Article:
With Zach Montellaro, Elena Schneider and Kevin Robillard
The following newsletter is an abridged version of Campaign Pro’s Morning Score. For an earlier morning read on exponentially more races — and for a more comprehensive aggregation of the day’s most important campaign news — sign up for Campaign Pro today. (http://www.politicopro.com/proinfo)
Story Continued Below
LESS IS … — “Moore dodges the press as harassment scandal spirals” by Campaign Pro’s Daniel Strauss: “Roy Moore and his Democratic opponent are hunkering down in the final three weeks of Alabama’s blockbuster Senate campaign, eschewing big public events as they try to manage an election that has exploded beyond their control. … ‘The story’s kind of taken a life of its own. People are examining it from all sides and perspectives, regardless of what the campaigns are having to say about it from either side,’ said Bradley Davidson, a former executive director of the Alabama Democratic Party. … The Democrat is spending about 14 times more on TV advertising than Moore, according to Advertising Analytics.” Full story.
— “The Democrat Running Against Roy Moore Is Barely Getting Any Attention And He’s Really OK With That” by Buzzfeed’s Alexis Levinson: “In the circus previously known as the Alabama Senate race, Doug Jones has been relegated to a sideshow. A victory by the Democrat, who entered the Alabama Senate race as a longshot, would be monumental: a coup for Democrats that would have major ramifications for the balance of power in the Senate, the state of Alabama, and the Republican Party’s ongoing identity crisis. But Jones is not the story in Alabama. And he seems to like it that way. … Jones appears content with running a campaign that is unremarkable in its normalcy. He has been willing to answer reporters’ questions about Moore, but has largely avoided the allegations when given the choice.” Full story.
— A new 30-second campaign ad by the Jones campaign notes he was confirmed for U.S. attorney “by a Republican Senate including Richard Shelby and Jeff Sessions” and says that that the Alabama Senate candidate has a history of “rising above the politics to defend the Constitution, work across party lines, and get things done.”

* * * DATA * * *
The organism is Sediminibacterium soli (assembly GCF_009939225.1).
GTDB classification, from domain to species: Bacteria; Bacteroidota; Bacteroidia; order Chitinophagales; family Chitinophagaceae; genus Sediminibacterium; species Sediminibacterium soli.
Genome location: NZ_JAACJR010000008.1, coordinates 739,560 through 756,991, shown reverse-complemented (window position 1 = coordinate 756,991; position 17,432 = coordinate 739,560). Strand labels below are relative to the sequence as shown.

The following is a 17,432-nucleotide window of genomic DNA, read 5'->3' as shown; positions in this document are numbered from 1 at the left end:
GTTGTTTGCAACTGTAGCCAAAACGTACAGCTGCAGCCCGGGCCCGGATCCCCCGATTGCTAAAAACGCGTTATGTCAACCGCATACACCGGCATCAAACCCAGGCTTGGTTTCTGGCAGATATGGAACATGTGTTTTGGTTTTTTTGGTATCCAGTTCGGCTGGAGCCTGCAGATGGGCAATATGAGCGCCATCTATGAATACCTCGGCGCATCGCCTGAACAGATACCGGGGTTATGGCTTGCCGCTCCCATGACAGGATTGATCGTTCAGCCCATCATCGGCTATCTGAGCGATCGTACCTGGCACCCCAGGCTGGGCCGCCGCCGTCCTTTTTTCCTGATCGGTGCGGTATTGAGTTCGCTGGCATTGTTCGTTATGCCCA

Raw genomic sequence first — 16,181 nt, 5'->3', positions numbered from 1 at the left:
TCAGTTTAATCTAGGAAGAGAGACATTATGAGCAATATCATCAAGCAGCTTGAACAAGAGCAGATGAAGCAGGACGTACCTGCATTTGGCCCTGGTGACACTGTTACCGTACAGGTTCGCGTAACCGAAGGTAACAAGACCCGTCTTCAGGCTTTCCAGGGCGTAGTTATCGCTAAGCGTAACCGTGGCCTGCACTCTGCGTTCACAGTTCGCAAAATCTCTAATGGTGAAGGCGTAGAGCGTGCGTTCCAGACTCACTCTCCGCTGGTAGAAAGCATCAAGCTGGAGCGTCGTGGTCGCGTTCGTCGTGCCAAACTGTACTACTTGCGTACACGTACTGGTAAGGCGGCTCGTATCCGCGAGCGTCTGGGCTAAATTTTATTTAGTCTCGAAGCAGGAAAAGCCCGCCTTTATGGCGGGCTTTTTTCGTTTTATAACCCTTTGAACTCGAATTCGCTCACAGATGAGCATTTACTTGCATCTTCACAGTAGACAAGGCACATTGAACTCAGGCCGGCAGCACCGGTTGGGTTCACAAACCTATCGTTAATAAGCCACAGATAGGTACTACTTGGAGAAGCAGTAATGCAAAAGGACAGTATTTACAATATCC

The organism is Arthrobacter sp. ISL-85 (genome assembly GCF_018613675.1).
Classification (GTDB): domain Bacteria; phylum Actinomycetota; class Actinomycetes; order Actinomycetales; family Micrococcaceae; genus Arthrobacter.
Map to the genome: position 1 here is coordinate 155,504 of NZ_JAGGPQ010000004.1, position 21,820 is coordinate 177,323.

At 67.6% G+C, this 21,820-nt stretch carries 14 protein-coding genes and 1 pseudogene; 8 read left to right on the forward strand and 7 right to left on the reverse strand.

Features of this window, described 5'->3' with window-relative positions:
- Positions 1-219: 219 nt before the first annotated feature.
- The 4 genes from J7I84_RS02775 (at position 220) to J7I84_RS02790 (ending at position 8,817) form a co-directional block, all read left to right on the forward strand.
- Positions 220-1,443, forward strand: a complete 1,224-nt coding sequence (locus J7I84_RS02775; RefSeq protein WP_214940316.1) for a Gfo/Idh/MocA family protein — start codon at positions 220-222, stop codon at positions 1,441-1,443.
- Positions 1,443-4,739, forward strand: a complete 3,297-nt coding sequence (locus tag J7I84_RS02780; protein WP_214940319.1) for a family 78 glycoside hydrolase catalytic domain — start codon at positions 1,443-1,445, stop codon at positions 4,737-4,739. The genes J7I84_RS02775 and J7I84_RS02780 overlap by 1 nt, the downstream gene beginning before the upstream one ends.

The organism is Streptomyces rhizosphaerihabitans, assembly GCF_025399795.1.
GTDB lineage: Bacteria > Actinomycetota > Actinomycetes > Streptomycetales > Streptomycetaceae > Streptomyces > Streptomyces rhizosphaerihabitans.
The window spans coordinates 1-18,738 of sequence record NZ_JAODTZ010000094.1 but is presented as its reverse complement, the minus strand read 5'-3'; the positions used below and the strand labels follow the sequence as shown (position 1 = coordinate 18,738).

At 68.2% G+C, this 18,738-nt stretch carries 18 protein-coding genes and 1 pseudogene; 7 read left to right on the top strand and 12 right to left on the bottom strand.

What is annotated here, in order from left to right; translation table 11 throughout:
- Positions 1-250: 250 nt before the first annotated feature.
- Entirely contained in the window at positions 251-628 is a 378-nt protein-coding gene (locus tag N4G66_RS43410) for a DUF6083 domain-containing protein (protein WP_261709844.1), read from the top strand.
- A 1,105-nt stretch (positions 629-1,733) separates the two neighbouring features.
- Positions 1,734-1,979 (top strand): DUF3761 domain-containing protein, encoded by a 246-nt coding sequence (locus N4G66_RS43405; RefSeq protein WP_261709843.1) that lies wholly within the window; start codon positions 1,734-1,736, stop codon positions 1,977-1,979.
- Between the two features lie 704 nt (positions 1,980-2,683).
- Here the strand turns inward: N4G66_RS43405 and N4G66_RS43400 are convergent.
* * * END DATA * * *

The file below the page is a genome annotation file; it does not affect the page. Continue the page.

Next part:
— Senate Majority Leader Mitch McConnell’s Bluegrass Committee PAC sent $5,000 on Oct. 5 to one campaign: Judge Roy Moore for U.S. Senate, according to an FEC filing. But the donation’s description now reads, “Refund Requested.” (h/t: Gabriel Debenedetti).
MEANWHILE IN UTAH — “Opening for Romney Senate bid gets wider” by Politico’s Alex Isenstadt: “Utah Republican Boyd Matheson is forgoing a 2018 Senate campaign, a decision that further opens the door for Mitt Romney to run. Matheson, a former chief of staff to Utah Sen. Mike Lee and the president of the conservative Sutherland Institute think tank, announced on Monday that he would not run for the seat currently held by longtime Republican Sen. Orrin Hatch, who is 83 and deciding whether to seek another term. … Romney appears increasingly likely to launch a campaign if Hatch calls it quits. The 2012 GOP presidential nominee, who is currently residing in Utah, has been increasing his political activity in the state. Romney recently attended a Sutherland Institute gala and has been in touch with a number of key Republican players in the state, including Lee, the state’s junior senator.” Full story.
FIRST IN SCORE — EMILY’s List backs Gina Ortiz Jones in TX-23: EMILY’s List is weighing in on a contested Democratic primary to take on GOP Rep. Will Hurd by endorsing Gina Ortiz Jones, a veteran and a former Air Force intelligence officer. Ortiz Jones is running against fellow Democrat Jay Hulings, who received a donation from Minority Whip Steny Hoyer. Last quarter, Hulings raised more money than Ortiz Jones, but EMILY’s List will give her a national network of donors to tap into.